To add to that, Wilder, who started as a screenwriter and as a director, always put the script first. He’d written (or co-wrote) the script he was directing anyway. As such, he always relied on his collaborators to do their own thing. One thing I wanted to mention last time is that in Norma’s first scene, Joe interrupts the funeral she’s having for her chimpanzee. When cinematographer John F. Seitz asked Wilder how he wanted the scene shot, Wilder replied “You know, the usual monkey-funeral sequence.” Hilarious, but indicative of how Wilder trusted his collaborators.
Here’s the scene where Joe meets Norma and the beginning of the monkey funeral.
Here’s what I wrote the last two times that The Big Heat came up for a vote.
The Big Heat: Directed by Fritz Lang. Starring Glenn Ford, Gloria Grahame and Jocelyn Brando. (Yes, Marlon’s sister.) There are two classic scenes in Hollywood history of angry men throwing food in the face of poor women. There’s James Cagney pushing a grapefruit into Mae Clarke’s face in The Public Enemy and Lee Marvin throwing a pot of hot coffee in the face of Gloria Grahame in The Big Heat.
The Big Heat is the story about the suicide of a corrupt cop and the one honest cop’s (Ford’s Dave Bannion) effort to uncover the truth and break the corrupt hold that the mob has on his small town. When the late officer’s mistress tells Bannion that the cop had no reason to kill himself, she turns up dead not much later. Not the last woman who is going to end up dead in this movie. I don’t want to spoil things, but this film has a high body count.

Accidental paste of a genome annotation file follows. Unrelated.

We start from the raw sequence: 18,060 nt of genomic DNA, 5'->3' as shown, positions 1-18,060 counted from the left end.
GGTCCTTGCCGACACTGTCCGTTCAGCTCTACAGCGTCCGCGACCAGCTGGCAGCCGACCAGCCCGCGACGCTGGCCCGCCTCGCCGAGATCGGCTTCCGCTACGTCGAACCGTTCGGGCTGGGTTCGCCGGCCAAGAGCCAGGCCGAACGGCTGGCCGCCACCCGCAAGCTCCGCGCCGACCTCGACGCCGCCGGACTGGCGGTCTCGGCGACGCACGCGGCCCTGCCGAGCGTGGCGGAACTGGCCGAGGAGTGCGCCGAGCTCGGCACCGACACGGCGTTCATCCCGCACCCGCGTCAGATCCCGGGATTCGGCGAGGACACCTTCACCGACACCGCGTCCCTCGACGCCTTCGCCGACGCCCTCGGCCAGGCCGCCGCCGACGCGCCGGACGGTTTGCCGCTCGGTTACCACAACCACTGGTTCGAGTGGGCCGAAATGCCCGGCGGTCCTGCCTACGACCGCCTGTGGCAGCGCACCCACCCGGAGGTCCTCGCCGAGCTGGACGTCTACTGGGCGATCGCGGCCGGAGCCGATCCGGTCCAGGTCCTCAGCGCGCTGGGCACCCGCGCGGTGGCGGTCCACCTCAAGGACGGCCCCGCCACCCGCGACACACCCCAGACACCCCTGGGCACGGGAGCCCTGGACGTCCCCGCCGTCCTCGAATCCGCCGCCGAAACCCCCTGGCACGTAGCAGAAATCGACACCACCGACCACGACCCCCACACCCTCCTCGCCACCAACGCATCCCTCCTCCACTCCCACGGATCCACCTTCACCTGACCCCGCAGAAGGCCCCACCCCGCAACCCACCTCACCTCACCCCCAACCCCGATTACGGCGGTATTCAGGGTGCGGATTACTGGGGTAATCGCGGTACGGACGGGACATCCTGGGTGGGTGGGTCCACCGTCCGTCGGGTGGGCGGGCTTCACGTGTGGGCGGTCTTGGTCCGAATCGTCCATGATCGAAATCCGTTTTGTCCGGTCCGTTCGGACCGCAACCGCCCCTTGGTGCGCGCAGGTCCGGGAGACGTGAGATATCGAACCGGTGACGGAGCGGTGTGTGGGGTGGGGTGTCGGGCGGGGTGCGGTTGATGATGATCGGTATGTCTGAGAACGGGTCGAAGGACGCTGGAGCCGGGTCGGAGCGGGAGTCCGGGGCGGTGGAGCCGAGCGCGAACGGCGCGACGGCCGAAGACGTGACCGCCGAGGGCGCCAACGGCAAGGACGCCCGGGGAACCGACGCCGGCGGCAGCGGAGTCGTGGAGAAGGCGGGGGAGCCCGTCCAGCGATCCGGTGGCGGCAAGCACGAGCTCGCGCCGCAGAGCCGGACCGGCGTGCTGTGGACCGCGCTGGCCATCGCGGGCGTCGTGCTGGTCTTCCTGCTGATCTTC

The police commissioner is on the mob’s payroll and orders Bannion to stop his investigation. If you want to know where the cliché of a cop being told to “turn in your gun and badge” and then he goes rogue and continues to work the case against orders, here’s where to look. There’s a great shoot-out at the end of the film as well. I think The Big Heat is one of the handful of American movies directed by Lang that are on par with the ones that he directed in Germany.
The Big Heat is a great example of the lone-wolf honest cop fighting against a sea of corruption. You’ve seen that story before, but all those later films owe the concept at least in part to The Big Heat.
Ford’s Bannion is also a man who is prone to losing his cool and he takes way too many chances, which leads to a lot of women ending up dead. Even though Bannion was trying to rescue them, it is his recklessness that puts all of them in harm’s way. Bannion is really a contradiction—a completely honest cop who is as much a part of the problem as he is part of the solution.
Grahame plays the girlfriend to Lee Marvin’s vicious mobster. She’s a party girl who just wants to have fun and understands that the fun comes with a price. There’s also a famous scene with Grahame and a pot of coffee.
I really can’t emphasize enough how much Detective Bannion is partly responsible for the death of all those women in this film with his reckless behavior. Certainly Lang emphasized it in the film.
Honestly, there are a lot of great scenes in The Big Heat but the one I’m featuring here is so famous that everyone who writes about the film has to mention it. It’s the one where Gloria Grahame gets hot coffee thrown in her face by Lee Marvin.
Sunset Boulevard or The Big Heat?
This poll is closed
The Big Heat
You have until Monday evening to vote. Next week, we’ll start the semifinals with a matchup between The Maltese Falcon (1941) and The Postman Always Rings Twice (1946).
Welcome back to those who skip the jazz and the noir.
At the risk of sounding like Lucy offering a football for Charlie Brown to kick, the Cubs are talking about signing beloved veteran players to contract extensions. Specifically, team president Jed Hoyer was asked about the possibility of signing outfielder Ian Happ and infielder Nico Hoerner to contract extensions this spring.